Companies Say Goodbye to QR Codes with Near Field Communication (NFC)
In recent reports from the Wall Street Journal, Google has boldly decided to remove QR Codes from Google Places and instead incorporate NFC-enabled chips into their OS. The technology juggernaut has also shown its commitment to bolstering the use of NFC technology by upgrading its membership to the NFC Forum, a non-profit industry association that promotes the contactless data transfer technology, and by reportedly paying for the installation of NFC-terminals across New York and San Francisco. As a leader in the technology space, Google’s support is expected to herald in an exponentially growing market. With additional speculation and statements reporting plans for these mobile planning systems from Sprint, Samsung, Amazon and several other companies, NFC has undoubtedly been brought to the forefront of today’s mobile technology news.
A little about NFC
NFC can be used for payments and ticketing, live responses, and file/data transfers. NFC is a short-range wirelesstechnology that enables data exchanges from a distance of four centimeters or less. It functions similar to Bluetooth technologies, but without the complicated configuration process. This allows NFC targets to take on very simple forms such as stickers, business cards, credit cards, keys, toys, technology hardware and various products. When compared to QR codes, rather than requiring users to scan an image to then be redirected to a website or action, NFC leaves the logistics to the backend, providing an even more interactive experience for the user.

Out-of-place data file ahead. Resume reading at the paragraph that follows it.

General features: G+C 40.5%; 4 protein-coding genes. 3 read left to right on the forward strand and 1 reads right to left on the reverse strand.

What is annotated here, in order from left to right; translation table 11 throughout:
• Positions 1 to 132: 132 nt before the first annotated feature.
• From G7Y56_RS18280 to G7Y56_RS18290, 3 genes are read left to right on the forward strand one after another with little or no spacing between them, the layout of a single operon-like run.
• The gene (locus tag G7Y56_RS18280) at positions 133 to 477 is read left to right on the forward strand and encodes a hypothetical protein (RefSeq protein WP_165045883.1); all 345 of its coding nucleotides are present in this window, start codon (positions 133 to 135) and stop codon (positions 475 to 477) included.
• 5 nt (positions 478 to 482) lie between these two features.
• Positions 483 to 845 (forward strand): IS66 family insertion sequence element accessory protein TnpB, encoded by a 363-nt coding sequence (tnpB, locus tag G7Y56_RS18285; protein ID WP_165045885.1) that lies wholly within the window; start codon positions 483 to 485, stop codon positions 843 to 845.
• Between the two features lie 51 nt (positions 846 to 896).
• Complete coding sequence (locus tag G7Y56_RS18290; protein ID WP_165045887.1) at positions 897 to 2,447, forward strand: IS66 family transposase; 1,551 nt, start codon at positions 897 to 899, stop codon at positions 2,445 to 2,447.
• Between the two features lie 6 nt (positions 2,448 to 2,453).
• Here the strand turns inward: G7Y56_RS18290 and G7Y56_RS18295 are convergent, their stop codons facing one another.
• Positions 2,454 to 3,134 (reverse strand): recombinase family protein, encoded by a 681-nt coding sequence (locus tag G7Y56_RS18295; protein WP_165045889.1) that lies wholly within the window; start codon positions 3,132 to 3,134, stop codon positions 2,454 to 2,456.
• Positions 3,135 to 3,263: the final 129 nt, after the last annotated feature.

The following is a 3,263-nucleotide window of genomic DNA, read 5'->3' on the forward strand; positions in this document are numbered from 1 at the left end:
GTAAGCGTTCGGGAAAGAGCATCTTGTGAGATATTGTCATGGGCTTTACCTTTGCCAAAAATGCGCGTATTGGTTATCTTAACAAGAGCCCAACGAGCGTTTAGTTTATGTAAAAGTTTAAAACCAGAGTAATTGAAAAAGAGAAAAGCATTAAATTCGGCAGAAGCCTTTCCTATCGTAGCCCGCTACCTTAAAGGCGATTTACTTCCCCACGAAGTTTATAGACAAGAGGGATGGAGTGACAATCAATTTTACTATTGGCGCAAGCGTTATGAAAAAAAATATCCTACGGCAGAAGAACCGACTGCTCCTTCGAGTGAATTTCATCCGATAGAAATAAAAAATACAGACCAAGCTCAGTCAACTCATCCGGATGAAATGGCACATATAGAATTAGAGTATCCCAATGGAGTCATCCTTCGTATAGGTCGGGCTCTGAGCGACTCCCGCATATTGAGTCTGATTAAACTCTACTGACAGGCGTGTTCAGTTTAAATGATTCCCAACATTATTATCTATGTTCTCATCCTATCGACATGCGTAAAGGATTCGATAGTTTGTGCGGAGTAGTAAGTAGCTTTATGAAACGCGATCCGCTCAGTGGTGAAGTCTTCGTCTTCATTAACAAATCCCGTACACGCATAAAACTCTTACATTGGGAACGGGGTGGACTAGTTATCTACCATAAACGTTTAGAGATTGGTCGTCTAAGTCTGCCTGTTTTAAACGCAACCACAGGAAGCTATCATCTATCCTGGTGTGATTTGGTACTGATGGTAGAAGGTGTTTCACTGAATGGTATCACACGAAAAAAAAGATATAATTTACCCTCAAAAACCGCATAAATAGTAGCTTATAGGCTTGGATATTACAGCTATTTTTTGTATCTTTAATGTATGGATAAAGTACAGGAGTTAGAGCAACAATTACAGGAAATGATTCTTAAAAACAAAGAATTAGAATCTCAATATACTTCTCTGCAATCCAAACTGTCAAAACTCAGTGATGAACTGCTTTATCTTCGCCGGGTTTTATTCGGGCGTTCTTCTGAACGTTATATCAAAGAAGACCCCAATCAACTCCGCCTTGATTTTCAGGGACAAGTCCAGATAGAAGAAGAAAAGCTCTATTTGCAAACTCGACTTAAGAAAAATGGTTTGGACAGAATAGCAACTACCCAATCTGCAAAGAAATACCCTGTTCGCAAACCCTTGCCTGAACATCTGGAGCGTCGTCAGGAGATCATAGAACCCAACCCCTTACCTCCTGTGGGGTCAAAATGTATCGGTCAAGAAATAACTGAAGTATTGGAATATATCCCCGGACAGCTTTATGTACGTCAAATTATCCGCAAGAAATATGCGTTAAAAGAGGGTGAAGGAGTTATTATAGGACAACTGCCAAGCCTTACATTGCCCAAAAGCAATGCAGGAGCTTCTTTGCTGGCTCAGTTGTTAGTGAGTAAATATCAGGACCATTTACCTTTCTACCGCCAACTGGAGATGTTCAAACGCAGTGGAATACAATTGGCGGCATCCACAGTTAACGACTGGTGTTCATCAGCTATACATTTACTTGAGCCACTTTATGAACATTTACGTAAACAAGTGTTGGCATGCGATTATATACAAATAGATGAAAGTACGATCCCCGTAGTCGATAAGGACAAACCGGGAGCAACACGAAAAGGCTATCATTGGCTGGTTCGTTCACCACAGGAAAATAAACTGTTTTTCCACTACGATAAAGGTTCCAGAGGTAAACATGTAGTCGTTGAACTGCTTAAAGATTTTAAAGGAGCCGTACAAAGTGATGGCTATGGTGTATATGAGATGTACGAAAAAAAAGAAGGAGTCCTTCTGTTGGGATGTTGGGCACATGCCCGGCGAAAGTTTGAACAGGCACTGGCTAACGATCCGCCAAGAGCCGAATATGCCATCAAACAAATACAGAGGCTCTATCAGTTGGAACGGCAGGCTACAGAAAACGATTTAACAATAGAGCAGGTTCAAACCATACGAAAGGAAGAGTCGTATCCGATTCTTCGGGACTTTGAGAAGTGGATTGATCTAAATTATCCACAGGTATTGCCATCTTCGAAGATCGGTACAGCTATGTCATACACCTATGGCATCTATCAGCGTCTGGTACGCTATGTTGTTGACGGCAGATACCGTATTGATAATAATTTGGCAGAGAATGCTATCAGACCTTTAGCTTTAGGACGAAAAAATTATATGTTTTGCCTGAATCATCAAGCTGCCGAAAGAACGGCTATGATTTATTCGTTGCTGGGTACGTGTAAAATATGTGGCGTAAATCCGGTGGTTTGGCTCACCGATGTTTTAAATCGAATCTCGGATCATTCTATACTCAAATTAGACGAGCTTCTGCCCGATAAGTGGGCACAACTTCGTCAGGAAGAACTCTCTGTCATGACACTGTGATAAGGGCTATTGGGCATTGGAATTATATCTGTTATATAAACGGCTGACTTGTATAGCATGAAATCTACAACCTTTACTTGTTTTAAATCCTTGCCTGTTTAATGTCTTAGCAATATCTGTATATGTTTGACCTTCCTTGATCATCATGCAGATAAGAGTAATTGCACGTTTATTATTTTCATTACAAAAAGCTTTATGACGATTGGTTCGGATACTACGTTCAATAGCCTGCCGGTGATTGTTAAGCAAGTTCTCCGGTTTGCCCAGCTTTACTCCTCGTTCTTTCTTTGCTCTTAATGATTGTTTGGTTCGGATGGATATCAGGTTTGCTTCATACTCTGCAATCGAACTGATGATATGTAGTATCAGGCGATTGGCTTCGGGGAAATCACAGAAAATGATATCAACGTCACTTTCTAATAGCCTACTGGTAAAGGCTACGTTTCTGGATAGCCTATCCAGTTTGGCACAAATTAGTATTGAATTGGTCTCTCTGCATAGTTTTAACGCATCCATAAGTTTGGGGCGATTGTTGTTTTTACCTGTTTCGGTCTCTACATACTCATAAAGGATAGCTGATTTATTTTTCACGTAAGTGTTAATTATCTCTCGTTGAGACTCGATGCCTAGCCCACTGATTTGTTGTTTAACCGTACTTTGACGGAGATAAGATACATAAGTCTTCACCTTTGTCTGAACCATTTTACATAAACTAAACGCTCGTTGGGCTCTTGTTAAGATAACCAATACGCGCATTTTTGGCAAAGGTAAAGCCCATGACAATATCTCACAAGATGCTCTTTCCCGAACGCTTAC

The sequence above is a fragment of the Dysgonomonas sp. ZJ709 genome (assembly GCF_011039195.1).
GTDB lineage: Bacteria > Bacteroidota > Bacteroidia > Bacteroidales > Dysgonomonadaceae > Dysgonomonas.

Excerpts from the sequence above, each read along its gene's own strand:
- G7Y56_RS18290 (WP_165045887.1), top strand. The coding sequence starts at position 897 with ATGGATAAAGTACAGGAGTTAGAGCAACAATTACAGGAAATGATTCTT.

Why is it the next big thing?
Jupiter Research estimates worldwide payments from mobile phones could reach $22 billion by 2011. With so many large consumer retailers adopting NFC technologies, our cell phones could soon replace our wallets. According to the New York Times, the iPhone 5 is expected to have NFC built into the device, and marketing wisdom tells us that having consumers download and/or opt-in to tools is a major barrier for adoption.
Today, some consumers in Austria and Germany use NFC technology to make contactless payments. Trials being conducted in New York, London, Singapore and the Netherlands are likely to turn into deployments later this year. Overall, the global response to NFC technology far surpasses that of QR codes, and most other platforms that we’ve seen over the past few years. With this in the backdrop, NFCs are well-poised to make an significant impact on the market.
What your business should consider?
Begin by creating a roadmap for how your company can benefit from NFC. As your business looks to upgrade its technology offerings, consider how NFC can be incorporated in your customer service offerings. I suggest you begin by getting cost estimates on adding this technology to your POS, products, marketing material, and reassess and reallocate your budget so as this technology becomes mainstream, you are prepared and ready to engage.
Vibrant optimism and corporate engagement is surrounding NFC, and you can increase your market share and competitive edge with this technology. Use NFCs as an opportunity for today, not as a way for your company to catch up tomorrow.